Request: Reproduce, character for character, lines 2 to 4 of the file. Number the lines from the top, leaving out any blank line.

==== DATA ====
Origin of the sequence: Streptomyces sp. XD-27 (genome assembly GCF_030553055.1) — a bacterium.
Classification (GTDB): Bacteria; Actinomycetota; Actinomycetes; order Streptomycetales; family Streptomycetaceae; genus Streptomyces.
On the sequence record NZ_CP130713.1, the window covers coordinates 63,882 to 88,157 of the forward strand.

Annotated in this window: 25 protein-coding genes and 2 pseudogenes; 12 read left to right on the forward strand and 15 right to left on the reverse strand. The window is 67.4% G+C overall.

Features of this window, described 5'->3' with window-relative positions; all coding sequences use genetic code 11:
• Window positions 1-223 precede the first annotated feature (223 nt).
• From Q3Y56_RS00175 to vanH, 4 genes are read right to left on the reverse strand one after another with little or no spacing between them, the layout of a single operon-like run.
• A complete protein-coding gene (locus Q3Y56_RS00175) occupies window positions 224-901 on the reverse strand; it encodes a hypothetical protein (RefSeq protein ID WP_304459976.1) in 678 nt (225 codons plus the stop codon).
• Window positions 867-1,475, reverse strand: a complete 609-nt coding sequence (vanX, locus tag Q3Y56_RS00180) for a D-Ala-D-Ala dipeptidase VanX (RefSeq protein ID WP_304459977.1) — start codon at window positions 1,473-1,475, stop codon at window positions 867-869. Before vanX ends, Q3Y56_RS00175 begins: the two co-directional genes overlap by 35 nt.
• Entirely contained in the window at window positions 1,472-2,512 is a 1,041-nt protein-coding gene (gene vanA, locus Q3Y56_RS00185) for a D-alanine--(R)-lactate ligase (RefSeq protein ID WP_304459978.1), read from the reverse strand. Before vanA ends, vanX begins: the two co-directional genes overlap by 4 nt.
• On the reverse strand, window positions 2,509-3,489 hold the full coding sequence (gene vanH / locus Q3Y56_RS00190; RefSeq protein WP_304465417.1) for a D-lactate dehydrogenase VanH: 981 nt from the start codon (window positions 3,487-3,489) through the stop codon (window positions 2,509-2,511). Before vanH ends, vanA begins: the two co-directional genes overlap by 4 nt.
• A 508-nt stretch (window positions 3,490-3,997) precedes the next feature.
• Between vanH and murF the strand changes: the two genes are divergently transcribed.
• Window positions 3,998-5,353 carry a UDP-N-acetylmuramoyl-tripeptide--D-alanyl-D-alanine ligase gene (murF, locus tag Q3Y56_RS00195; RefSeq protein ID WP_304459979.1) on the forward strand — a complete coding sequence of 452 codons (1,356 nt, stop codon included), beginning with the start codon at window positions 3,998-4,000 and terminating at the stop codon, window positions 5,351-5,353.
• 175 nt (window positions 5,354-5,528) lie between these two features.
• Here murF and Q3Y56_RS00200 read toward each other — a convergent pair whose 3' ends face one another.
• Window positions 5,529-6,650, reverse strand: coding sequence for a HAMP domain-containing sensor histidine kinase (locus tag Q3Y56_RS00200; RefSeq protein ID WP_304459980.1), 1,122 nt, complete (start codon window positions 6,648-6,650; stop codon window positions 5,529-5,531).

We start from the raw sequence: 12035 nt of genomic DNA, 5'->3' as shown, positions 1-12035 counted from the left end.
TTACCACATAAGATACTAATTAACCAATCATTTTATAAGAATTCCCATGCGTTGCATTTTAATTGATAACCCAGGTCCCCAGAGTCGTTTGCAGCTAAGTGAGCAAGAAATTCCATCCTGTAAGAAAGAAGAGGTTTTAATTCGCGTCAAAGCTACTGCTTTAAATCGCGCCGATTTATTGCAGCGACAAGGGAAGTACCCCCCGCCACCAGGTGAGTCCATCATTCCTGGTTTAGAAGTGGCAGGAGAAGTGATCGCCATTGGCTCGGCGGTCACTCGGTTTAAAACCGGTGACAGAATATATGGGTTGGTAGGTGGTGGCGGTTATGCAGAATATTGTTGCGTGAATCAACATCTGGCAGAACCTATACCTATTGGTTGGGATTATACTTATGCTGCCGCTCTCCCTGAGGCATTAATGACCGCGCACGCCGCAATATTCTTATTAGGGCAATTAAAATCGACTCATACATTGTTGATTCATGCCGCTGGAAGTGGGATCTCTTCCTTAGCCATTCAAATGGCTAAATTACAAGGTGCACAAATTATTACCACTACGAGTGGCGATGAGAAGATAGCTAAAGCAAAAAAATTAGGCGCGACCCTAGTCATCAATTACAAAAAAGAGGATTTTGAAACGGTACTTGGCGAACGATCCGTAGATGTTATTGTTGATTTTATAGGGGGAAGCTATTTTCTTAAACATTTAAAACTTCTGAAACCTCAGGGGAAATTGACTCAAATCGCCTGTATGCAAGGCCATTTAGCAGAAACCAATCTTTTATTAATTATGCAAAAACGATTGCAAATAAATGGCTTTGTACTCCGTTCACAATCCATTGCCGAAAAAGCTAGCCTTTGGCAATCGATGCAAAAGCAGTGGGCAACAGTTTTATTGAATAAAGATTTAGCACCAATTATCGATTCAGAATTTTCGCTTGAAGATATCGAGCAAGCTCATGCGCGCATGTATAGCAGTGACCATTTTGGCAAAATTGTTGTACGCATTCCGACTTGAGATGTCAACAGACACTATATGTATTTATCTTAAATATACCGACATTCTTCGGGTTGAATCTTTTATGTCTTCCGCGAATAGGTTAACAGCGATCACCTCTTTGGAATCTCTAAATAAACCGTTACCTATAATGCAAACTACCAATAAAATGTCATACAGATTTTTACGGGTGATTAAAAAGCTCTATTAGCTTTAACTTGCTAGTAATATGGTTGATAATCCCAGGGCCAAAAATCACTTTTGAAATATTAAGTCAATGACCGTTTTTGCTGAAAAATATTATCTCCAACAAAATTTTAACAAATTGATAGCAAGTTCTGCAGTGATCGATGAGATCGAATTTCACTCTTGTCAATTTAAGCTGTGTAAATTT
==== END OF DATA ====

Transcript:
Classification (GTDB): Bacteria; Actinomycetota; Actinomycetes; order Streptomycetales; family Streptomycetaceae; genus Streptomyces.
On the sequence record NZ_CP130713.1, the window covers coordinates 63,882 to 88,157 of the forward strand.

Annotated in this window: 25 protein-coding genes and 2 pseudogenes; 12 read left to right on the forward strand and 15 right to left on the reverse strand. The window is 67.4% G+C overall.